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Kendal common land scheme on track

16 March 2018

Work is on track to make common land at New Road in Kendal safer, more attractive and more accessible for the community.

We are currently undertaking an interim landscaping scheme on the common land at New Road to lay out paths and create grassed areas so that the common can be better used for its currently designated purpose for ‘air and recreation’.

The work, which is scheduled to be completed by the end of April, will lay the groundwork for the eventual long-term use of the site, which will be determined following a public consultation.

Test results received this week have confirmed the presence of contaminants in the sub-base of the site. This contaminated material is currently being removed and disposed of in accordance with regulations.

Site investigations undertaken prior to any works commencing on site showed evidence of contaminants in the layer below the top layer of asphalt. Further testing of the sub-base once the asphalt was removed has now confirmed this.

Lawrence Conway, our Chief Executive, explained: “When carrying out works to any piece of land it is good practice to test for the presence of contaminants, especially when the land’s historic use suggests the possibility of contaminants being present.

“We routinely do this when we are working on any land that we own, whether we are building a children’s playground, a car park or green open space.

“We commissioned a site investigation report on the land at New Road common, which highlighted the presence of contaminants in the ground beneath the surface, and these latest test results have confirmed that.

“The next stage of the work will be to remove this layer of ground and cap with clean material before a new top layer is put down.

“Whatever emerges as the long-term future of this land following the public consultation – whether that’s a safe, lawful, properly laid-out car park, or some form of open space for community use – as a responsible landowner we would need to carry out this decontamination work.

“I’d also like to reassure our residents that we have properly considered planning requirements in respect of the interim landscaping works and we have also secured the necessary permits for this work from the Environment Agency, which includes consultation with Natural England.’’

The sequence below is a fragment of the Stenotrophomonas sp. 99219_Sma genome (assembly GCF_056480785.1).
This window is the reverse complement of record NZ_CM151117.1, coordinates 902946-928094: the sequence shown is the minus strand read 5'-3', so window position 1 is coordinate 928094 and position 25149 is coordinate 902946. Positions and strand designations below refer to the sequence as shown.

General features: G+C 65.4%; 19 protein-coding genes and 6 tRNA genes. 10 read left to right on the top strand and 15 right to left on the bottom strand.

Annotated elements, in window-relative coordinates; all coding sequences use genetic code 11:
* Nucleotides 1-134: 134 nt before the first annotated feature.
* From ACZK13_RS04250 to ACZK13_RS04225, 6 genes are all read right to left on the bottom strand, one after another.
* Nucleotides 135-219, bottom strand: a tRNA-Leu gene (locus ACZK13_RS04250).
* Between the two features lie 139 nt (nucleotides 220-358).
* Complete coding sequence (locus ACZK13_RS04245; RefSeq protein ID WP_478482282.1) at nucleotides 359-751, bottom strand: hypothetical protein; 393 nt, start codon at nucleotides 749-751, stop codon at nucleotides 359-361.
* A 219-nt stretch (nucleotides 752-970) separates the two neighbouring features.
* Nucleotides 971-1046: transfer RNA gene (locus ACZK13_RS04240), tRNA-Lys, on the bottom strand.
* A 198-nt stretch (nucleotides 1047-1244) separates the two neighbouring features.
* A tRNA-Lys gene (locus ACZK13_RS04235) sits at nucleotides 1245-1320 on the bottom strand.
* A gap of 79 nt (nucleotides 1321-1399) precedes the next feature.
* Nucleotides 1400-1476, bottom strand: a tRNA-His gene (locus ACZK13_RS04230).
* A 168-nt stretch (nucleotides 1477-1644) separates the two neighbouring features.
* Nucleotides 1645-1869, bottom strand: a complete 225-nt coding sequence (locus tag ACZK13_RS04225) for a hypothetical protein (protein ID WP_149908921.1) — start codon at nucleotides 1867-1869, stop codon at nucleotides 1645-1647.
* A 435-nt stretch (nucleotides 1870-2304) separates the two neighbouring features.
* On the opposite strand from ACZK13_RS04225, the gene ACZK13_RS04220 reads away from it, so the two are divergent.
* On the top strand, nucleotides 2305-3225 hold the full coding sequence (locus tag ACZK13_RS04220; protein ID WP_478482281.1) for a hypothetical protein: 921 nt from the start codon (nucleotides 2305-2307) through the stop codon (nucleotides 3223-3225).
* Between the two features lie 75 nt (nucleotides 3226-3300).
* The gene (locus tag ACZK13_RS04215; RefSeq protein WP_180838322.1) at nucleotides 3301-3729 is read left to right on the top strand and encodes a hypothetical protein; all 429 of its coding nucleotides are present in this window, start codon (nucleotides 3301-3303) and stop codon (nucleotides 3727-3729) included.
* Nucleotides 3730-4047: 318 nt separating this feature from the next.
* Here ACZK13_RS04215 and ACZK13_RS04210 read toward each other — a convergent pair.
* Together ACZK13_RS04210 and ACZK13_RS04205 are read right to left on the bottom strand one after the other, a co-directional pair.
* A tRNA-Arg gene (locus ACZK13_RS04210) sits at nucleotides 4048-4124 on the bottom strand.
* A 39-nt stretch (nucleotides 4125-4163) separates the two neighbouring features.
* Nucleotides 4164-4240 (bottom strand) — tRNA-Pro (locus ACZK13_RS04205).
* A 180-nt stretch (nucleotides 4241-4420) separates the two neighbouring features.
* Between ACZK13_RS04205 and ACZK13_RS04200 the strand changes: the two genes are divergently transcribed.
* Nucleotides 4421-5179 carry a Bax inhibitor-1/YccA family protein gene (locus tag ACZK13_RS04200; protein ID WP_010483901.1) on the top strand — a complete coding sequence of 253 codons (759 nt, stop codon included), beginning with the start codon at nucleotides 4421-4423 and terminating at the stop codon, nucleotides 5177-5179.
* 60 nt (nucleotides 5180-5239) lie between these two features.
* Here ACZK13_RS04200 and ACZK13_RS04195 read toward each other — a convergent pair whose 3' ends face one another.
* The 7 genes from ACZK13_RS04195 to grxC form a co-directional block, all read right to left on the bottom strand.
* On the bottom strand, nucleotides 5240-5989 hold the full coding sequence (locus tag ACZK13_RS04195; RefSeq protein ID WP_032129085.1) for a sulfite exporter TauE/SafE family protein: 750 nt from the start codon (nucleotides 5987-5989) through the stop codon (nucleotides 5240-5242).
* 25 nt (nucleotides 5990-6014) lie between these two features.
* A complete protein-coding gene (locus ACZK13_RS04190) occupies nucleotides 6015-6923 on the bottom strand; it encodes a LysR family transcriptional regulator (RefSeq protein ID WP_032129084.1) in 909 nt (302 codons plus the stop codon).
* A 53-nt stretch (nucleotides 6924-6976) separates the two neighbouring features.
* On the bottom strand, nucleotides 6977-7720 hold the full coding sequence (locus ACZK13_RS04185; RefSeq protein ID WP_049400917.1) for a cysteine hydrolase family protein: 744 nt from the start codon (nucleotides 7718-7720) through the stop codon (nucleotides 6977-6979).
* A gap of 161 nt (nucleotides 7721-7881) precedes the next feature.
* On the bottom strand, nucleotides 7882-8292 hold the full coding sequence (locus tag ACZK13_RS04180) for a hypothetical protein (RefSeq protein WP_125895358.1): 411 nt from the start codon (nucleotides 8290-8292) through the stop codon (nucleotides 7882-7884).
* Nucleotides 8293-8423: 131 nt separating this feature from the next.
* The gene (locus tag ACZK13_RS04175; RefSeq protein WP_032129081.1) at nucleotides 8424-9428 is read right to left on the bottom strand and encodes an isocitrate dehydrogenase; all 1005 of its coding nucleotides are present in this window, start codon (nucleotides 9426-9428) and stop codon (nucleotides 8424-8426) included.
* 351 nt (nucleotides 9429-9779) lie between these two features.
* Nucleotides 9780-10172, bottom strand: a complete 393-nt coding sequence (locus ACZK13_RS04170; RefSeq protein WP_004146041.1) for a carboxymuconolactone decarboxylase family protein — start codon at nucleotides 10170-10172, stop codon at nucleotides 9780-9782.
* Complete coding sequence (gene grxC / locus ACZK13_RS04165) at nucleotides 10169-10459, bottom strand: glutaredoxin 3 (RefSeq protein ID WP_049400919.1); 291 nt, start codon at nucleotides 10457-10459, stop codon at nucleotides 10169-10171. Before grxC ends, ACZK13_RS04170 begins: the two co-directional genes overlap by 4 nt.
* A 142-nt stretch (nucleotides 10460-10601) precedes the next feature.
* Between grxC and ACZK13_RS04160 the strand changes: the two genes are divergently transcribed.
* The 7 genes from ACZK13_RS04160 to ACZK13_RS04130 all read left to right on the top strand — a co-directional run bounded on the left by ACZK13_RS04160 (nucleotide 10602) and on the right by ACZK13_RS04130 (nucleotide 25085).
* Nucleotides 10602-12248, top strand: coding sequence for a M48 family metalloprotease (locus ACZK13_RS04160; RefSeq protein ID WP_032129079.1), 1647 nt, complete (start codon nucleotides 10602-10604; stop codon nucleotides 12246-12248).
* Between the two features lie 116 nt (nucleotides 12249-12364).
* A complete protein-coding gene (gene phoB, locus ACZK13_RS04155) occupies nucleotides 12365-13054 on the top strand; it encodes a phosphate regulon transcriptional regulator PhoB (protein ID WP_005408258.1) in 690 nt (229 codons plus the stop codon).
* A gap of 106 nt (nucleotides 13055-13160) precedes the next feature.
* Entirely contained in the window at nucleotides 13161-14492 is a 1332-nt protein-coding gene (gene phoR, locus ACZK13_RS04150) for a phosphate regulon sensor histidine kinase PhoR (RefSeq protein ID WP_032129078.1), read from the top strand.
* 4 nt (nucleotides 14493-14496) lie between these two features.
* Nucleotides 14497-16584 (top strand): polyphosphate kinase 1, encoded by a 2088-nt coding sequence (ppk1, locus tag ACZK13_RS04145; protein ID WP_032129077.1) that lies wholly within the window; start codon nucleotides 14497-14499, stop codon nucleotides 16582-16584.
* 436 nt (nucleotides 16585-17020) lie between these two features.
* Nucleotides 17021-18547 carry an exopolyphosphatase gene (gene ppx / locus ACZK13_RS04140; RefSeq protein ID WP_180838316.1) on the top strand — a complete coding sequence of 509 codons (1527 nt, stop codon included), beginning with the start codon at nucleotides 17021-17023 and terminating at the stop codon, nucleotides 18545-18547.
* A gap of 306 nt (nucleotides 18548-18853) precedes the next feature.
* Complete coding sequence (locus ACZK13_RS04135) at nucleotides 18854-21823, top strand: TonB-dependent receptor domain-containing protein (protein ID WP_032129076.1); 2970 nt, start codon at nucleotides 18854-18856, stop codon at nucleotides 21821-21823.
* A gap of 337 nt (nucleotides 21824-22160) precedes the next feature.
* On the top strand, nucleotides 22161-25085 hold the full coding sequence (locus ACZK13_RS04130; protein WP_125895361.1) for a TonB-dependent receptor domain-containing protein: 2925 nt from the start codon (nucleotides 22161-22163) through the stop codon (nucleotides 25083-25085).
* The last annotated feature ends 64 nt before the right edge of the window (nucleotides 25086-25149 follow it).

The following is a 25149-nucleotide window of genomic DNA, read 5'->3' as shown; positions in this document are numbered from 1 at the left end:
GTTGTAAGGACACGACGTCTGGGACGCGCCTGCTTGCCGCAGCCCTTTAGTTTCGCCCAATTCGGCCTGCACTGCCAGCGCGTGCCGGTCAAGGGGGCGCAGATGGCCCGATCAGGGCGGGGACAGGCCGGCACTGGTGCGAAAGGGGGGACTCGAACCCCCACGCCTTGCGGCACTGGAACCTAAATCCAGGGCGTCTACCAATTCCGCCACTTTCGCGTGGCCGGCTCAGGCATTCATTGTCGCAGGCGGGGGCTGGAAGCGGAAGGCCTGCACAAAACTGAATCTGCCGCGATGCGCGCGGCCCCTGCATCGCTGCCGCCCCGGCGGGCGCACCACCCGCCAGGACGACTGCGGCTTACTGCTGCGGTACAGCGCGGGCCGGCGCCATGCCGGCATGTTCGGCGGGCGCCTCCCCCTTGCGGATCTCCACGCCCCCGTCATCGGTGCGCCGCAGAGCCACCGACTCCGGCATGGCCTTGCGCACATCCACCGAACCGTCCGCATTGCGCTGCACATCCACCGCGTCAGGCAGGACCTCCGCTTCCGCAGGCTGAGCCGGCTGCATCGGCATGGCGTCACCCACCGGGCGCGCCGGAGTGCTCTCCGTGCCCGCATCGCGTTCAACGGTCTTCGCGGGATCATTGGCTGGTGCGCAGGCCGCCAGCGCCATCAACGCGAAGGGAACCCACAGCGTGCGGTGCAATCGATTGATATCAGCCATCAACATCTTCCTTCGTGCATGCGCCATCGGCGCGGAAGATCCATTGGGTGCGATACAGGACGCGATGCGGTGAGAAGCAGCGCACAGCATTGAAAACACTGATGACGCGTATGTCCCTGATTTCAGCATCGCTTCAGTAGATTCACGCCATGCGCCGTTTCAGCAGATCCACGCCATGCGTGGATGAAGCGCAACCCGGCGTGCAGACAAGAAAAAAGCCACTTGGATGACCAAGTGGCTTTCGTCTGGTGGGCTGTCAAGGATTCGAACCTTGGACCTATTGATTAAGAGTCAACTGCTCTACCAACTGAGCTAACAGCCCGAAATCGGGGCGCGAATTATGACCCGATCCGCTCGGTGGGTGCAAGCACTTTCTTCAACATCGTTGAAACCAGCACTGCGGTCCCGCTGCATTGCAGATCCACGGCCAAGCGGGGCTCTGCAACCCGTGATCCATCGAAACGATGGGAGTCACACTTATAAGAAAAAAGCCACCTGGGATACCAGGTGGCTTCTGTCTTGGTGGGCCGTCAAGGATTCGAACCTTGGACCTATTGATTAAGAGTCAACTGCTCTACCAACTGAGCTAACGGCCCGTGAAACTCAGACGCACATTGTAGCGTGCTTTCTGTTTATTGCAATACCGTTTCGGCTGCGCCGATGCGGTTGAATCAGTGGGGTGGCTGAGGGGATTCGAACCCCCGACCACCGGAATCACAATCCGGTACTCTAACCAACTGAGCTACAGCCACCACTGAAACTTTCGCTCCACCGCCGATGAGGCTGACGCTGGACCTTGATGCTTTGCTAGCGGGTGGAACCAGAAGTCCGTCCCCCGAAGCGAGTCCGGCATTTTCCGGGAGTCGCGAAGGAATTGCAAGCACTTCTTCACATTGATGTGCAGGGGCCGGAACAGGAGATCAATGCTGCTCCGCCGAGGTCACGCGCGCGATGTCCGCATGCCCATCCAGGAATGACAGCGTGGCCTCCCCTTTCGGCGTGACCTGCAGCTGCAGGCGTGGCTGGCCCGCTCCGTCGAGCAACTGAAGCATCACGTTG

During the interim works there will be no public access across the common land.

The designs for the interim work have been drawn up to take account of the use of the site by the fair, which will remain on New Road.

The fair operators have been consulted on the layout of the site in the interim plan, which has been designed specifically to allow the continuation of the fair.

Once the interim work is completed a second phase of the project will see options for the long-term use of the common land at New Road drawn-up.

These options will be subject to public consultation, so residents can have their say on the site’s eventual use.

The long-term options for New Road will also need to take account of the Environment Agency’s flood defence scheme proposed for the town.

The Environment Agency (EA) is spending £24 million on defence infrastructure along the River Kent to protect homes and businesses from the kind of flooding that hit the town during Storm Desmond in 2015.

The EA has already unveiled a shortlist of options for the Kendal scheme, which involve building defences along the river in the town centre, including along New Road.

We are mindful that any long-term use of the land at New Road will need to take account of the EA’s plans for the area, so that it complements and links to the flood defence project.

The long-term options could include turning the land (in part or whole) into safe and lawful parking, but that could only be achieved if the land could be successfully de-registered as common land and a car park design was compatible with the proposed flood defence scheme.

A successful de-registration would require an application to government and involve identifying a suitable piece of land to offer as a ‘swap’ for the common at New Road. Other options, in line with its existing common land designation and therefore not requiring de-registration, would be for some form of open space for community use.

So far the EA has indicated there is no intention to take large parts of the common land at New Road to enable the defences, and that some sort of flood wall will be erected around the edge of the common closest to the main highway on New Road. This could effectively enclose the common whilst retaining access for the public, increase the capacity of the river channel and contain any overflow when the river is in flood.

Public access to the common and slipway would be maintained and access points in the line of the flood defence would be closed off by suitable barriers at times of flood risk.

Mr Conway continued: “The council is committed to involving the community in decisions about the common’s long-term use.

“The interim scheme is simply to ensure that the site can be better used for its existing purpose as a common, until such time as we establish what that long-term use will be following the public consultation.’’

In September we closed common land on the south side of New Road to vehicles after considering information that identified safety, legal and insurance risks in allowing the unlawful parking activity to continue.

Full Council in October approved £286,000 for interim ‘reinstatement and decontamination’ work to ensure the site can be better used for its currently designated purpose as common land.

Comprehensive statement from Chief Executive, Lawrence Conway.